Patient-centred care – it’s the future of the NHS. Delivering it can be a challenge; improving patient access, and thus experience, is key. Three CCGs have adopted advanced GP telephony to deliver on the region’s Sustainability and Transformation Partnership (STP) vision for integrated care and to help GP surgeries improve patient access and experience. Practice Business explores
How do you provide patients with easier access to healthcare, staff with the ability to work more efficiently and remotely, and doctors with a cost-effective platform to reduce did-not-attends (DNA) as well as delivering new forms of consultation? One group of three CCGs are exploring telephony as a potential solution.
South Worcestershire, Redditch and Bromsgrove and Wyre Forest CCGs are rolling out advanced, cloud-based Voice Over Internet Protocol (VOIP) telephone services – called Surgery Connect – across the region’s GP surgeries to achieve NHS plans for more efficient and effective care – replacing the outdated systems that some practices rely on.
The new technology is set to improve patient access and experience by making it easier for patients to get through to a GP and allowing them to manage their own appointments – reducing DNAs, which are said to cost the NHS around £1bn every year. Practices will also be able to provide extended hours access, match capacity to demand and deliver new forms of consultation – all priorities outlined in NHS England’s GP Forward View.
Implementing digital innovation, improving patient care
The innovation helps achieve the region’s digital plans, as described in its Local Digital Roadmap (LDR), as well as the vision for more efficient, effective, integrated health and care outlined in its STP plans.
“Joined up telephony was one of the priorities for our LDR,” James Harley, primary care IT lead for the CCGs, explains. The roadmap recognised that, in order to achieve the region’s vision of more effective care, improvements to telephony were crucial – especially as almost nine out of 10 patients use the telephone system as their first point of contact with the health service, according to the latest GP Patient Survey.
“We saw that lots of GP practices were paying too much for their ‘phone systems, which were often antiquated and didn’t have the functionality required to support new ways of working,” James, says, adding that part of the appeal was that the system had been designed with GP input – built to meet the needs of practices.
Patients can manage their own appointments over the ‘phone and – as the system is cloud-hosted – has the potential to enable patients to contact any one of several surgeries on evenings and weekends to arrange appointments and speak to a GP – a key enabler for an extended access service.
Mobilising healthcare – apps and ‘phone consultations
The system supports remote and mobile working; GPs and other healthcare staff can be in contact with patients via a mobile app and GPs can carry out consultations over the ‘phone and will be able to do the same via video – plus, performance dashboards identify call volumes, helping practices and commissioners manage demand on the region’s healthcare services.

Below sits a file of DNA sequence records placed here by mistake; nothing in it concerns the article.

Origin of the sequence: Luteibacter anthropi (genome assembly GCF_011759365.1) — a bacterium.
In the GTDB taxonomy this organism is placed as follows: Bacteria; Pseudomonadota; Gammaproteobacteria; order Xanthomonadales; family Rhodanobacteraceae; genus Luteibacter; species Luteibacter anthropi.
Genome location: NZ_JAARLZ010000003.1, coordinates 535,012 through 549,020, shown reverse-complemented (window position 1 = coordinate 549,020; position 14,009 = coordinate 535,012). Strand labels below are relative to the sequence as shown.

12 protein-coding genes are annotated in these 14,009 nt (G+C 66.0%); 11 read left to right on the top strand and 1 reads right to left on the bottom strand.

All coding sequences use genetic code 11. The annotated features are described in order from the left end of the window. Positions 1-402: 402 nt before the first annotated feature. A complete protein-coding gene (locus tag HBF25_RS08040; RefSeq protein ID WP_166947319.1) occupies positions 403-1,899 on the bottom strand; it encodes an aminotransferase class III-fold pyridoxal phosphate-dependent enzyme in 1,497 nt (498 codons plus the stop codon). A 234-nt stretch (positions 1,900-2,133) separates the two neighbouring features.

For patients the experience is greatly improved; calls can be answered in order, reducing frustration and complaints; less time is wasted on patient calls, as practice staff see a patient’s record when they call through on the ‘phone, and calls can be recorded and associated with the patient record to help GPs better understand a patient’s needs.
Technology – saving the day and saving on costs
Business continuity is also improved, James tells us, “If someone drills through the internet connection at a practice, we can quickly switch the ‘phone system over to mobile devices so there is no loss of service for patients or staff.” Downtime is reduced providing a more reliable service.
For the CCGs and general practices there are also financial benefits as the new telephony system will reduce infrastructure costs by removing the need for multiple contracts with providers and will cut the cost of calls by using VOIP.
The CCGs have used Estates and Technology Transformation Funding (ETTF) to support the rollout of these new services, which is being led by the Midlands and Lancashire Commissioning Support Unit. Initial implementation will be across 16 practices in the region, expanding to a total of 64 practices and 13 branch sites as old ‘phone contracts run their course and contracts expire.
For the CCGs, general practice is just the beginning – once the infrastructure is in place the plan is to extend use of the ‘phone system to other care settings, such as community providers; as the technology is cloud-based, scale is not an issue. “It gives us a great opportunity for more joined-up working,” James observes.
With more efficient and effective communication infrastructure, these CCGs are showing that telephony can be a key vehicle for national and regional plans for sustainable, digitally-enabled healthcare transformation.